The old revolving loan fund was limited to buying and renovating downtown property, while the proposed fund would help businesses citywide not only with rehabilitation costs, but inventory, marketing and feasibility studies.
City officials plan to meet with several local banks Friday afternoon to ask for their support to get the fund going, which could happen as soon as January, officials said.
The fund could help retain businesses and attract new ones, Bruchey said.
"If this doesn't work, then it doesn't work and we try something different," Bruchey said.
"I think it's a wonderful idea," said Neikirk.
Neikirk and Rider are repaying a $130,000 loan they used to buy and renovate 68-70 W. Franklin St., said George Andreve, manager of the city's Department of Community Development.
The property was leased to 4-Star Pizza, which closed a few years after opening. Neikirk and his partner have since expanded their own businesses into the property, he said.
Business owners, especially those downtown, need every advantage they can get, Neikirk said.
Bicycle shop owner Bob Twigg said he wished the new revolving loan fund already existed. It would have saved him from waiting more than a year to get a loan through the state's Neighborhood Business Development program, he said.
Twigg, who said he runs a small business competing with big retailers such as Wal-Mart, needed a loan for inventory and to get him through a rough time.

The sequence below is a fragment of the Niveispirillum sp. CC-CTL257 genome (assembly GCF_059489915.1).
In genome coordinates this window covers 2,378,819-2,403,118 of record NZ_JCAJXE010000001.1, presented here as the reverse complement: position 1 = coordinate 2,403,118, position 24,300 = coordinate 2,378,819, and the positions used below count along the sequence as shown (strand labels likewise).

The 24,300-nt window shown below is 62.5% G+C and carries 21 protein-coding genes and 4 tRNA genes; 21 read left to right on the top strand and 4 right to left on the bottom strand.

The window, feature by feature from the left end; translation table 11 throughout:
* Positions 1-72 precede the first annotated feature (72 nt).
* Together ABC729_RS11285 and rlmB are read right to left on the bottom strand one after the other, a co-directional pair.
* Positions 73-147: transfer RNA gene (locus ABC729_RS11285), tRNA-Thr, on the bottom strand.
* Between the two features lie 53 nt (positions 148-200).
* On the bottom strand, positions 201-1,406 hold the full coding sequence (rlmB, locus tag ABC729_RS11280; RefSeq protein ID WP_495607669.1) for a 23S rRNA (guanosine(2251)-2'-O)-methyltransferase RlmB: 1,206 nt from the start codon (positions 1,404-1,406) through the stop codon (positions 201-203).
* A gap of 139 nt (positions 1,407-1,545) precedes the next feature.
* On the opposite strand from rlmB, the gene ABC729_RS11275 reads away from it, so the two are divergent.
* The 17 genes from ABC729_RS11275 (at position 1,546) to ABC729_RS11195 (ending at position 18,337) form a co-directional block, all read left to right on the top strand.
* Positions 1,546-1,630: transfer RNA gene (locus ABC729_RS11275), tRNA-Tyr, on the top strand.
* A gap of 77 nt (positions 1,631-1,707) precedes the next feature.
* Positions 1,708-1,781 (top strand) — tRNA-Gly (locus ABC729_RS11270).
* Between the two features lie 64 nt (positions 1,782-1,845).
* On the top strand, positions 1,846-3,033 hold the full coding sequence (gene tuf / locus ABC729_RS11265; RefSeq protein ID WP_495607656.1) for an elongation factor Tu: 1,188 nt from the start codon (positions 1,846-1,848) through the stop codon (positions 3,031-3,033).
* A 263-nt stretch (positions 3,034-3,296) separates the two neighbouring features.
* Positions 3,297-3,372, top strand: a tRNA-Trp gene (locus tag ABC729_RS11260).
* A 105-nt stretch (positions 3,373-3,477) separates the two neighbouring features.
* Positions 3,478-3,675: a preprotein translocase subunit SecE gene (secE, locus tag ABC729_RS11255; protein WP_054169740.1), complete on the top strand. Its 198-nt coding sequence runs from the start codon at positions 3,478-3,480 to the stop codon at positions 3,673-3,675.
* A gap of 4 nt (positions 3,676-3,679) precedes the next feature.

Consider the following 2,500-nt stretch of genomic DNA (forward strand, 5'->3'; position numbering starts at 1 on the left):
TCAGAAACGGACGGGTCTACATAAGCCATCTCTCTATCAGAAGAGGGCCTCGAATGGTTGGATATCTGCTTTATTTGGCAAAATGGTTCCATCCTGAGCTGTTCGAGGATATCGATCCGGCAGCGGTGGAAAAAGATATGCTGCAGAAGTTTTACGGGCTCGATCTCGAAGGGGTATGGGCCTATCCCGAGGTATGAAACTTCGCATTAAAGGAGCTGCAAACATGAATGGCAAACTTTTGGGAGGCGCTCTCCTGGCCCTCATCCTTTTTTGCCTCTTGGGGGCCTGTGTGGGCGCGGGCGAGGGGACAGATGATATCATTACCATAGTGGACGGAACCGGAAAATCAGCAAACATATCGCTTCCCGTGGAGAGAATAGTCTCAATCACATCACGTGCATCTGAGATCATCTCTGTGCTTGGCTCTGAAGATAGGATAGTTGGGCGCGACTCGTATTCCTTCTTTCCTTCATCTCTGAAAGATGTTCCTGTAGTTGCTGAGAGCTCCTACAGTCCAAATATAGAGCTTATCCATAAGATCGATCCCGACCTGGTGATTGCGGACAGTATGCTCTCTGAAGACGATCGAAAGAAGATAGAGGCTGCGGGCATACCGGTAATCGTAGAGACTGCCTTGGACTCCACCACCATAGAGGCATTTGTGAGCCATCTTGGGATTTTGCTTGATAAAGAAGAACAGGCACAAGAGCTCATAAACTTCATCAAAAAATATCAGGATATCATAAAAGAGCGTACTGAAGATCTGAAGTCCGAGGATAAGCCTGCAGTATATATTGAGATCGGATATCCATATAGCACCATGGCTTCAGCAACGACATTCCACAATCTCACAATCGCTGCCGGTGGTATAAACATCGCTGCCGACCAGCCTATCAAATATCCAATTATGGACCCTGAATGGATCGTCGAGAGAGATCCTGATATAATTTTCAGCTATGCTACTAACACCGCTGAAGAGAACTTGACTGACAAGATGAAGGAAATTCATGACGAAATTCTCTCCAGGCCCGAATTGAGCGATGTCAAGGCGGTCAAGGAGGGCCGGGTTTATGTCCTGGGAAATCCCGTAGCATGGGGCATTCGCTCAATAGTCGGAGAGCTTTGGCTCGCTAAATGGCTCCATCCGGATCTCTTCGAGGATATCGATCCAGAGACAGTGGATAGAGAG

Bruchey said the proposed revolving loan fund could have reduced Twigg's wait for financing to one month.
"Not every business can last six months if it's waiting to get some help," he said.
Under the proposal, businesses could apply for loans for up to between $5,000 and $25,000 to be paid back over as many as 10 years and at an interest rate two percentage points below the national prime.
The city and at least five banks would provide $50,000 each every year for five years to get the fund started. Then the fund could become self-supporting as loan payments are used to make loans to other businesses, officials said.
"Certainly, a revolving loan fund would be an asset for any small business," said Pam Reed, owner of The Book Store and chairwoman of the Downtown Assessment District.
Small businesses could use the fund to boost inventory during peak periods, such as the Christmas shopping season, Reed said. The loan could be paid back quickly because of expected sales during peak seasons, she said.
"It would have been extremely advantageous for me when I started Round the Square," said restaurateur Harry Grandinett.
"It's something else to use to attract new businesses and for promoting Hagerstown as a business-friendly place," he said.
City officials also are looking at starting a matching grant program so downtown businesses could receive up to $1,000 for facade improvements and up to $300 for signage.